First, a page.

Dr - Lost his dignity, became a celebrity with his face plastered around the world (good and bad - i.e. some people like myself think he is an idiot), physical injury, mental anguish, etc.
United - Share price, reputation, had to apologise, may lose customers, etc.
For both sides there are lots of negatives. United clearly had more to lose (tangible shareholder value and reputation) so they should have not created the situation.
I wish more people would look at this for what it is, which is childish behaviour from a professional adult, and just move on, but alas in today's world it seems that every event is being filmed and ready to go viral, so perhaps the next video we see will be me sitting on a plane that is being delayed hours while someone is being coddled and sweet talked to get off a plane they are being bumped from. This Dr may miss his appointments with his patients, but what about all the other hundred passengers who will be late or miss their connections.
This seems to be the standard that you're using to condemn the passenger. Why are you not applying that standard to United as well?
Note that, if we accept that violence is acceptable to remove a noncompliant passenger, then violence was chosen (at least as a potential outcome) the moment that United decided to remove people involuntarily.
Why do you insist that "it is" childish behavior from a professional adult, exclusively and ignore the behavior of the airline, which brought violence into a situation that did not call for it?
This is why I don't say that you're wrong, but that you are being extremely one-sided. You continue to attack the passenger's behavior while ignoring or outright justifying the airline's behavior.
The passenger should have complied, and the airline should never have put themselves in a position where they might have needed to threaten force. Do you not agree?
If you do agree, then understand that people focus more on the airline for some really good reasons, namely that they started it, and they wield all of the power. We place more responsibility on entities which start something than those who merely respond, and more responsibility on entities with power than those without.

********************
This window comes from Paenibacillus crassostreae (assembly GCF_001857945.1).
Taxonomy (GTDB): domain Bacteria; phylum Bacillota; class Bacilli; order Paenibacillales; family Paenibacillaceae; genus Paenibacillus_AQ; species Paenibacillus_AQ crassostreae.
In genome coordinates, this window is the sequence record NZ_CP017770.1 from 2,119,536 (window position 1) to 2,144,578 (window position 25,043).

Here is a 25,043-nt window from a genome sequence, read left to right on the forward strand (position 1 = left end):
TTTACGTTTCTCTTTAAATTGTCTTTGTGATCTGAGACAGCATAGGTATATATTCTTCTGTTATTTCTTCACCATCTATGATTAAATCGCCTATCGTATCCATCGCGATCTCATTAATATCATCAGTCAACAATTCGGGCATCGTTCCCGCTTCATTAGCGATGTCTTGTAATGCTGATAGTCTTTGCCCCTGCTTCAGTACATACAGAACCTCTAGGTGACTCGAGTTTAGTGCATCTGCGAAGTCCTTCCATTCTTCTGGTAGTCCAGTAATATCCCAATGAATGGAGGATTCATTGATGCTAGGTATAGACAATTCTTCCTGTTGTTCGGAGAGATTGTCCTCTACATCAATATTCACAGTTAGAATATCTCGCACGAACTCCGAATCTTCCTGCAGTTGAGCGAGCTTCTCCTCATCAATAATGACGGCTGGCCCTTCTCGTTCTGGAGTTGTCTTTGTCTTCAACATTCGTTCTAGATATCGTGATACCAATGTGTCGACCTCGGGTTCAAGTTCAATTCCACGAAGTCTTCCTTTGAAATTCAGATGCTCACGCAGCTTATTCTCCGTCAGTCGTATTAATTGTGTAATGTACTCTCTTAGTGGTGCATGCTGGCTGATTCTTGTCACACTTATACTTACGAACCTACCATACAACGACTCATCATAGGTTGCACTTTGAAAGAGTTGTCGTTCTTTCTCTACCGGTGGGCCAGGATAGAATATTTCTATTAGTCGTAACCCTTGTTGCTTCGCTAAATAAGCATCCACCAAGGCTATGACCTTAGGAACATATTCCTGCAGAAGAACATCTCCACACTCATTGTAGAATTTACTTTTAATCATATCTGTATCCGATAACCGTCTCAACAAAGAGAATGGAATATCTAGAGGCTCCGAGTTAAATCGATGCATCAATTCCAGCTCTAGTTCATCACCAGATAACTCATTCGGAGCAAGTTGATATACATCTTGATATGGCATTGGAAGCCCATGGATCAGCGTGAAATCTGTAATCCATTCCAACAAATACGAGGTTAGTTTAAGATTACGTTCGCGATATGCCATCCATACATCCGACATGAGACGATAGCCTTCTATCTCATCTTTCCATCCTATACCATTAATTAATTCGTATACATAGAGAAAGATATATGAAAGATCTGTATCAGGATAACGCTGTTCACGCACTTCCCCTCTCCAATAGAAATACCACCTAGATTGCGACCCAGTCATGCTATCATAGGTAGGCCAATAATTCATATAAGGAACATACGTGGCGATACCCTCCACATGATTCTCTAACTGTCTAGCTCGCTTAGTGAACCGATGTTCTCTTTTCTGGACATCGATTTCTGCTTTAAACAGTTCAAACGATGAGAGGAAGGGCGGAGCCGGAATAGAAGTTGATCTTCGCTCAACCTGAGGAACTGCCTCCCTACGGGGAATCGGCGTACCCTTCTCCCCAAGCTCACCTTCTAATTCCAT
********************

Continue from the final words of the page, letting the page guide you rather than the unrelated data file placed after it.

So from my perspective, they did the right thing, if I evaluate the outcome selfishly.
I think its all about personal feelings anyway. I feel angry that someone thinks they are to be held to a different set of rules than anyone else (as other passengers got off), and that they think its okay to inconvenience all the other passengers.
Other people look at the outcome, and feel sorry for the guy because of his injuries, and are angry at law enforcement because they are anti-authoritarian - maybe something to do with their upbringing or their status in society I don't know.
And I understand that on a human level that people feel differently. But one is more rationale than the other. And this is what I believe separates the political spectrum in the US too - but that is a debate for another day.
I don't understand why you're so obstinate on that point, to the extent of not even acknowledging the possibility. It certainly doesn't fit with your supposed "violence as a last resort" stance.
This statement right here so totally exposes your pro corporate bias. No, a person cannot "do as they wish" even on their own private property. We still have rights as citizens. We still have rights as CONSUMERS even.
Do you disagree? If not then you need to reevaluate your whole stance because the foundation is incorrect.
We do not lose our rights as consumers when we board a plane. They are rules and regulations to protect both the carrier and the passenger that cannot be ignored.
You said I said: "Its their private property and they can do as they wish."
I chose my words carefully, and you have removed some to create your scarecrow.
They have interpreted the contract in one way and acted upon it. Even if the man interpreted it differently, he still should have left.
But ultimately it comes down to who has what to gain and lose. United has more to lose, so United shouldn't have done it.
Did you forget that you wrote it, neglect to go back and check, and then attack this person for quoting your literal words? Unbelievable. It's not a "scarecrow," it's a literal, unadulterated quote.